That God allows persecutors to abuse their power to attack Christians violently and mortally does not mean that God necessarily allows us to do the same in return. Turn the other cheek, he commands us. Remember that early Christians often refused to serve in the military, even of a just government, because violence was forbidden by Christ. The persecutors are no less subject to Christ’s law than we are, and to the extent they are guilty of transgressing it they will be to that extent under God’s judgment, just as we are.

Love your enemies; turn the other cheek; return not evil for evil; blessed are you when they persecute you for my name’s sake. This is the law of Christ under which Christians will certainly be judged. Does this mean every soldier or anyone who has struck out, even killed, in self-defence is to be condemned by God? Of course not. God sees circumstances and mitigations that we do not, and to defend a life while not intending to take another’s is quite easily reconciled with Christian charity.

The example of the Copts, however, has shaken me out of my largely unthinking and instinctive acceptance of just war and violent self-defence. It is has not quite made a pacifist out of me but in the Copts pacifism—or rather forgiveness of persecutors and willingly acceptance of the Cross—make for a powerful witness to Christ, a witness not just to other Christians but also to the world. Many Muslims have noticed this witness and approved. Who knows what fruit the Copts might be about to bear for God; who knows how many are being moved by their radical following of Christ’s teaching, even to the point of acknowledging it and embracing it.

It is a hard truth, but it is martyrs, not crusaders or avengers or self-defenders, who make the Church grow. And he who loses his life for Christ’s sake will save it. The Copts are not lying down and waiting for the bullet or the machete. They have been taking prudent steps to the best of their ability to secure themselves from attack. What they will  not do, it seems, is seek to take the lives of others in order to preserve their own. This presents a powerful witness and challenge both to militant Islam and to us in the west, especially the Christian west. That is why we must seek reunion with the Coptic brethren as soon as possible: they need the communion of the universal Church, and we need their witness to bolster and purify our own.

At the very least, we should consider carefully where is the dividing line between legitimate self-defence and vengeance in any given situation. Certainly, if vengeance taints self-defence then the point is lost and Christ’s cause has been set back.

Interestingly, my monastery’s patron, St Edmund King and Martyr, was once England’s patron saint, and offers a ideal foil to the current one, St George, whose feast we are keeping today. St George was a warrior, St Edmund was a king who defended his people not be fighting but by allowing the Danes to take him and murder him. Martyrdom was his defence of the nation, and the Church has acknowledged the heavenly crown Christ has given him.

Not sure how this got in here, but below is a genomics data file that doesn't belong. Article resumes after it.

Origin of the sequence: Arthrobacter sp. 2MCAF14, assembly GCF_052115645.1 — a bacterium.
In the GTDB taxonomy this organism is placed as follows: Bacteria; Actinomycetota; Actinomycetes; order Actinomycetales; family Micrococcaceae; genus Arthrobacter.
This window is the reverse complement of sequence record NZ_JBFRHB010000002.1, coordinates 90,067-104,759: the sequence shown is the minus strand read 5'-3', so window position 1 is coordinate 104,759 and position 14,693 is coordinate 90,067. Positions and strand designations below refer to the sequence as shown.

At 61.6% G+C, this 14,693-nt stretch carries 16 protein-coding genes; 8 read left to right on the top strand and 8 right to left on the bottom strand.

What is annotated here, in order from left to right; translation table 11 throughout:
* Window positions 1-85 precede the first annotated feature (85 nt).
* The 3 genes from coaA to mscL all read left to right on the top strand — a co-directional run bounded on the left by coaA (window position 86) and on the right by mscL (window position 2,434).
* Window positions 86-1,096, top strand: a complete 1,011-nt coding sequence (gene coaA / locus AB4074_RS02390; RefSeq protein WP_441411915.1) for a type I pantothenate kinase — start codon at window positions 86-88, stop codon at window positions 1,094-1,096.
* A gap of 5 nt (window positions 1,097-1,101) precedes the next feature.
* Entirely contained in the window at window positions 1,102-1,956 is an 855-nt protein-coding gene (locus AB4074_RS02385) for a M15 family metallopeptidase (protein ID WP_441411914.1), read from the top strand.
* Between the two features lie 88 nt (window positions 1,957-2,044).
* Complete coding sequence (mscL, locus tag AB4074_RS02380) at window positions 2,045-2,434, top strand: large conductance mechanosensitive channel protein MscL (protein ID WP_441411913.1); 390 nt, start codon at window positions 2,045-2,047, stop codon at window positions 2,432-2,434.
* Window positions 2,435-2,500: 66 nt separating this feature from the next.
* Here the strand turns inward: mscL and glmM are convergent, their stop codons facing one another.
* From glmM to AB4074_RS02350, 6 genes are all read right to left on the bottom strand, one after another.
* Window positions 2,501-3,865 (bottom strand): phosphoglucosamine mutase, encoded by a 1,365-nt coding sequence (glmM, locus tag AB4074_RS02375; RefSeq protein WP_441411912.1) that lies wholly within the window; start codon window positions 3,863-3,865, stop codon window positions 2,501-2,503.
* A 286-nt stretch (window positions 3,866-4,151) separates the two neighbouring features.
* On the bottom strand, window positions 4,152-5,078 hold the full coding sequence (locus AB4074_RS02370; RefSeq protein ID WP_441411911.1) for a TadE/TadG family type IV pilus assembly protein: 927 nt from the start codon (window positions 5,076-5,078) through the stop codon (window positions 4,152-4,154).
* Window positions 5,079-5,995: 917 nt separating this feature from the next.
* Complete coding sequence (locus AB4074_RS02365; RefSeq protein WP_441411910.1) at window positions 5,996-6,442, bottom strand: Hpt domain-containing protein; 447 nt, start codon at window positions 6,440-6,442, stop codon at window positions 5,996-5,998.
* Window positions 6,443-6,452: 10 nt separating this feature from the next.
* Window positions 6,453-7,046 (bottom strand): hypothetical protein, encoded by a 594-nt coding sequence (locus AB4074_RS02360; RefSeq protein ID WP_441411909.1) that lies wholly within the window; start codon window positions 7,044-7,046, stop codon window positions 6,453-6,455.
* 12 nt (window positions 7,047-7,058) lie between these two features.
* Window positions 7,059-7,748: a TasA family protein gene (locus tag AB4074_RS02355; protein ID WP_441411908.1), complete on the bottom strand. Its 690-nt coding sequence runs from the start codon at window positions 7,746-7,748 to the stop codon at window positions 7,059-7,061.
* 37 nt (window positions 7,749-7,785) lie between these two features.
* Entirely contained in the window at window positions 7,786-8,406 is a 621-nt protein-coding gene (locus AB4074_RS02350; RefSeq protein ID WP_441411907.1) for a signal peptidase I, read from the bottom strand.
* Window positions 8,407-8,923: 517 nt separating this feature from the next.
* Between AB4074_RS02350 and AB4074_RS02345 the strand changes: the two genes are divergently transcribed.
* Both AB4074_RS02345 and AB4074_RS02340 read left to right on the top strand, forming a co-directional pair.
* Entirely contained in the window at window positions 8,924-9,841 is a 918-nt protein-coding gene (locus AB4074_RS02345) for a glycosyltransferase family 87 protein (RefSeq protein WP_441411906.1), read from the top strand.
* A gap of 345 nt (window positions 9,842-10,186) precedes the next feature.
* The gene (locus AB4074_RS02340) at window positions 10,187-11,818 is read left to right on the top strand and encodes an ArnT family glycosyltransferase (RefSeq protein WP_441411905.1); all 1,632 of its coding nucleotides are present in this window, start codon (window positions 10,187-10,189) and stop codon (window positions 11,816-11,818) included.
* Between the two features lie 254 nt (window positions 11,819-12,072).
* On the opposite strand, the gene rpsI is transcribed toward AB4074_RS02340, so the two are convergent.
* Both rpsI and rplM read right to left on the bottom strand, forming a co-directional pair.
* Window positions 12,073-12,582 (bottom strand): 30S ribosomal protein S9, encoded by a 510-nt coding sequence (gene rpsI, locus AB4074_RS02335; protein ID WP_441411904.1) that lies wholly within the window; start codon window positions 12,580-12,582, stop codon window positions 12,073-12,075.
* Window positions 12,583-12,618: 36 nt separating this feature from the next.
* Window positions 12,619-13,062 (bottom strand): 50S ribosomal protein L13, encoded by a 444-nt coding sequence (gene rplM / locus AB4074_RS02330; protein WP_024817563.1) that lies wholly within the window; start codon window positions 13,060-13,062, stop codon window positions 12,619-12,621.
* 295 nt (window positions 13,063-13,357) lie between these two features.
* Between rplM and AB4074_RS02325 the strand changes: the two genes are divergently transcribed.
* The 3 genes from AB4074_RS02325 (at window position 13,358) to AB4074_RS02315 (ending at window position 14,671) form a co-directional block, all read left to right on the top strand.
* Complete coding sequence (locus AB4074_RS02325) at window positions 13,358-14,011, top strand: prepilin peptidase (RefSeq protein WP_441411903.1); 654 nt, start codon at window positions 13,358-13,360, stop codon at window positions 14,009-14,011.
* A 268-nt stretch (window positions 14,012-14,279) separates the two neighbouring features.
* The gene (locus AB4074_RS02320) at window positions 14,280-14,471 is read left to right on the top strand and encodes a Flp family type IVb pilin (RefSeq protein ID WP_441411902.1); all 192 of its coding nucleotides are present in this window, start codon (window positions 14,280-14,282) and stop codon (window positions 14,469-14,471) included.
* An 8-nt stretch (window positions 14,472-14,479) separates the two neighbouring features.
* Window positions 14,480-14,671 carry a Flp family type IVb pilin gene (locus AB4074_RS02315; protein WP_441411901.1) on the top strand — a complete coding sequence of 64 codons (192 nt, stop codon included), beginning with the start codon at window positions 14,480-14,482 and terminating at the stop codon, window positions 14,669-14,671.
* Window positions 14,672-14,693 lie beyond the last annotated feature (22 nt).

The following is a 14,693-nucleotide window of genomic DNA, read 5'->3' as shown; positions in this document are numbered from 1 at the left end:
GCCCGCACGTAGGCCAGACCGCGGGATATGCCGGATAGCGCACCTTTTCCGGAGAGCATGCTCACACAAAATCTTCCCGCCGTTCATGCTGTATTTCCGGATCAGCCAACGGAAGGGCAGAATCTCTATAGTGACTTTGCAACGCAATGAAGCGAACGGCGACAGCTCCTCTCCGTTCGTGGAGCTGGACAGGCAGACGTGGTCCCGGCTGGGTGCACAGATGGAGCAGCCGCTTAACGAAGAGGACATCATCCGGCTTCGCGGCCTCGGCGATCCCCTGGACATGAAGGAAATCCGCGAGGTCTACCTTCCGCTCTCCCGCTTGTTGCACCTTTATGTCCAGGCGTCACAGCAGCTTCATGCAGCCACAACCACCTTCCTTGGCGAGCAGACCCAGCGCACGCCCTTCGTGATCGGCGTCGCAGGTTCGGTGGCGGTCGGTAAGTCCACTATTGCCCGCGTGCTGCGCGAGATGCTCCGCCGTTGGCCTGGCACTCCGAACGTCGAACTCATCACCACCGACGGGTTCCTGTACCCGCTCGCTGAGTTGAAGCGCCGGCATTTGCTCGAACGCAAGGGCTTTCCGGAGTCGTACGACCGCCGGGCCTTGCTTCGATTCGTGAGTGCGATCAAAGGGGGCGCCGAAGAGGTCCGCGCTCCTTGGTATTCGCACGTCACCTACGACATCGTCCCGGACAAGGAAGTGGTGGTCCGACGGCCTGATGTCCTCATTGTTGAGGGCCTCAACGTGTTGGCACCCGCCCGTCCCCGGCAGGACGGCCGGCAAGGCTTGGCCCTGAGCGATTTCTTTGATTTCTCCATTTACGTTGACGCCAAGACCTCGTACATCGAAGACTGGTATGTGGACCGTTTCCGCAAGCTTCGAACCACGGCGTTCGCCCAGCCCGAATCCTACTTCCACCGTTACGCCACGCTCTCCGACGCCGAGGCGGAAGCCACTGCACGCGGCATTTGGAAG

IMG_20170424_161157_01 blog
St Edmund being led to his martyrdom

I am not yet a card-carrying pacifist, but by the witness of the Copts certain explicit teachings of Christ strike home with greater force. There is much to think about, and nothing will detract from the wonderful and selfless work that the police, soldier and security officers do to keep our nations safe. My natural, instinctive sympathy is always with them; and may God protect them and prosper their labours.

 

Even so, I find that I must continue to grapple with the fact that Christ has commanded us to go out and convert the world, not to crush it. Christ will sort the wheat from the weeds in his good time. For the present, we are commanded to follow his example.

Now, where is my battle helmet…

16 thoughts on “Christian Pacifism May Have a Point

  1. Reblogged this on the theological beard and commented:
    Great post! I highly encourage anyone here to read it. I am not by any means a pacifist; I believe that one is just in defending themselves even if that defense extends to violence, and I believe that our police officers and soldiers provide a true good and do well in the just execution of their services. However, it is very easy (all too easy!) to root these beliefs in the wisdom of the world; and when one does this it puts them in opposition to God and His Revelation. So often the answer is both/and, but to truly find freedom in that answer and find rest in the mystery one must allow themselves to be challenged by God’s word and the witness of the saints. It is not an easy question nor is there an easy answer.

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  2. Jesus taught that we should be peacemakers and not render evil for evil, and this discussion has become confused by importing into it the extraneous doctrine of “pacifism”. Christians debate whether they should be pacifist or not – but that’s using someone else’s terms, not the Church’s.

    You have left out one clear command of Jesus to take up arms: Luke 22:36.

    ‘Then he said to them: “But now, let whoever has money take it, and likewise with provisions. And whoever does not have these, let him sell his coat and buy a sword.”‘